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How to See: Looking, Talking, and Thinking about Art Hardcover – October 18, 2016
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“If John Berger’s Ways of Seeing is a classic of art criticism, looking at the ‘what’ of art, then David Salle’s How to See is the artist’s reply, a brilliant series of reflections on how artists think when they make their work. The ‘how’ of art has perhaps never been better explored.”
- Salman Rushdie
“David Salle’s brilliant canvases changed everything, and now his luminescent eye and voice have married in a book that is destined to alter not only how we look at art, but the language we use to describe it. His essays are a gift that, in addition to feeding one’s process of intellection, nourishes one’s art loving soul. Transcendent.”
- Hilton Als
“David Salle is widely known as one of our most daring and intelligent painters, but he is also an eloquent critic. How to See is a marvel of incisive and intimate observation. For all his audacity as a painter, Salle seems touchingly proud to be a part of the family of art and to derive his pictorial forms from what he calls the ‘the shared DNA of art,’ raising the possibility that all masterworks are in fact a group project.”
- Deborah Solomon
“David Salle’s thoughtful, intelligent, beautifully written essays inspire us to think about, and look at, art in wholly new ways. He makes difficult subjects (and artists) seem effortless, transparent, and he wears the depth and breadth of his knowledge of art and art history so lightly that we hardly notice how much we are learning. How to See is a pure pleasure to read.”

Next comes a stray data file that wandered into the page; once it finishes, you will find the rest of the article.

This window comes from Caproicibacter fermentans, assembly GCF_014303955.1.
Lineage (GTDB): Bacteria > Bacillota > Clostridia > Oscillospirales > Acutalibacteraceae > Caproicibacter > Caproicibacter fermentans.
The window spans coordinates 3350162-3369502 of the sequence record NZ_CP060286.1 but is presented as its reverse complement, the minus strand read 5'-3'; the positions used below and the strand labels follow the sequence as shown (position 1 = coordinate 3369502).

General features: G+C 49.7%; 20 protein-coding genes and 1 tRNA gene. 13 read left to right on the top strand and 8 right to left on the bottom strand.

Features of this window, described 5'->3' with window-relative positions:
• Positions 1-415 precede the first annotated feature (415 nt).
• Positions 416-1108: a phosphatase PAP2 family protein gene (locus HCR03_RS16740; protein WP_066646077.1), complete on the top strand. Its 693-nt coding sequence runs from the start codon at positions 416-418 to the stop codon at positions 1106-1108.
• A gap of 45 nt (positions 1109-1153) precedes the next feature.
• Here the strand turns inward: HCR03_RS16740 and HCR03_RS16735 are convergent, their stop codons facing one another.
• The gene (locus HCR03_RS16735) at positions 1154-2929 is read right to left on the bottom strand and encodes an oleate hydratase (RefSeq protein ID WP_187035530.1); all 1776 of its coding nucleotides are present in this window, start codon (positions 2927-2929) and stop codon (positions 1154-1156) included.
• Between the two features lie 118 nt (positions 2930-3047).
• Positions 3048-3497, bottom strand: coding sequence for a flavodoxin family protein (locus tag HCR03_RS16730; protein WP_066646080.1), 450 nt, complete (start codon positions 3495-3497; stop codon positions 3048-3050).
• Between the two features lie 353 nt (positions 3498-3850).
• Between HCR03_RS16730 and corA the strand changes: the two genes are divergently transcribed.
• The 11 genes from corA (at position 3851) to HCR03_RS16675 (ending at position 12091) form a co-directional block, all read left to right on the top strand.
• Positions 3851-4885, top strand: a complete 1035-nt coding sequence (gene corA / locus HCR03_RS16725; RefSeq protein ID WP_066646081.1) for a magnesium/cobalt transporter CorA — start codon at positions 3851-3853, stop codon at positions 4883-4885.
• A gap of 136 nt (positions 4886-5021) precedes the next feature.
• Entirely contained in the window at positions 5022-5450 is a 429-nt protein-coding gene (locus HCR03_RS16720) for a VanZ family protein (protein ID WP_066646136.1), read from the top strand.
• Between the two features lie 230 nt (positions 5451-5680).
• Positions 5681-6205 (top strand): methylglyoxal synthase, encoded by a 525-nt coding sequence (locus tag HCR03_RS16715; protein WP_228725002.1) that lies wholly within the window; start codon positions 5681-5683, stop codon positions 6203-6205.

- Francine Prose
“David Salle writes about art with a joyous lucidity that is both bracing―nothing, absolutely nothing, escapes his notice―and utterly disarming. He guides his readers through the complex world of contemporary art with a rare generosity of spirit, a dazzling skill at description, and a radiant honesty that are as challenging as they are irresistible.”
- Ingrid Rowland
“David Salle asks of other art not, where does this belong? but, what does this make me feel and think about? Salle subtly and persuasively reminds us that all art, even the most seemingly recalcitrant, is there to be looked at, and that what artists do is, exactly, teach us how to see.”
- Adam Gopnik
“David Salle has a sharp, thrilling eye and an uncanny ability to reorder and make new the act of seeing. These perceptive, far-ranging essays are drawn from deep knowledge and experience―reading this book feels like having a conversation about art with the smartest person in the room.”
- Emma Cline
- Joan Juliet Buck
“Lovely to read… [How to See] is serious but never solemn, alert to pleasure, a boulevardier’s crisp stroll through the visual world.”
- Dwight Garner, New York Times
“An upbeat, non-combative approach to art criticism… [F]resh, engaging.”
- Roger White, New York Times Book Review
“Witty, chatty, intimate, sharp.”
- Lorin Stein, The Paris Review
“[Salle] writes about art that he admires with passion and a discerning eye… Illuminating.”
- Glen Roven, Los Angeles Review of Books
“A trenchant and light-on-its-feet collection of critical essays... about art, artists, fame, and, if you read it closely enough, what it’s like to have been David Salle for all these years.””
- Carl Swanson, New York Magazine
“A remarkable painter whose writing is as fresh, vital, and startling as his canvases, Salle… talks about artists and their work in witty, jargon-free, and eminently accessible prose.”
- Tirdad Derakhshani, Philadelphia Inquirer